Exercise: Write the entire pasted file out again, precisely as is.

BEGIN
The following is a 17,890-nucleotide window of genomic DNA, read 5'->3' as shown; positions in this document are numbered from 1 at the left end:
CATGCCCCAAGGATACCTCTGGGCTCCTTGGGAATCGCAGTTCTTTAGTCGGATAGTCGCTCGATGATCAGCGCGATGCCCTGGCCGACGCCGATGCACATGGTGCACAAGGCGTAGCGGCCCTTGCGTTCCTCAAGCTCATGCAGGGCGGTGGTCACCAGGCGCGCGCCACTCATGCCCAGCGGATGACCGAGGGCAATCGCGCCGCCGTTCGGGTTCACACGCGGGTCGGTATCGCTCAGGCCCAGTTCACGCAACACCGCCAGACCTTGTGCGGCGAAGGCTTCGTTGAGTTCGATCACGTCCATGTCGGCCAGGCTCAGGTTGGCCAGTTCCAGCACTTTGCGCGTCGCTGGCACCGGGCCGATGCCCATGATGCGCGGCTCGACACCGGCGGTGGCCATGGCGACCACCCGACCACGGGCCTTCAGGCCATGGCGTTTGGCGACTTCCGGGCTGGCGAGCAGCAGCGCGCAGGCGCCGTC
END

The following is a 17,890-nucleotide window of genomic DNA, read 5'->3' as shown; positions in this document are numbered from 1 at the left end:
CATGCCCCAAGGATACCTCTGGGCTCCTTGGGAATCGCAGTTCTTTAGTCGGATAGTCGCTCGATGATCAGCGCGATGCCCTGGCCGACGCCGATGCACATGGTGCACAAGGCGTAGCGGCCCTTGCGTTCCTCAAGCTCATGCAGGGCGGTGGTCACCAGGCGCGCGCCACTCATGCCCAGCGGATGACCGAGGGCAATCGCGCCGCCGTTCGGGTTCACACGCGGGTCGGTATCGCTCAGGCCCAGTTCACGCAACACCGCCAGACCTTGTGCGGCGAAGGCTTCGTTGAGTTCGATCACGTCCATGTCGGCCAGGCTCAGGTTGGCCAGTTCCAGCACTTTGCGCGTCGCTGGCACCGGGCCGATGCCCATGATGCGCGGCTCGACACCGGCGGTGGCCATGGCGACCACCCGACCACGGGCCTTCAGGCCATGGCGTTTGGCGACTTCCGGGCTGGCGAGCAGCAGCGCGCAGGCGCCGTC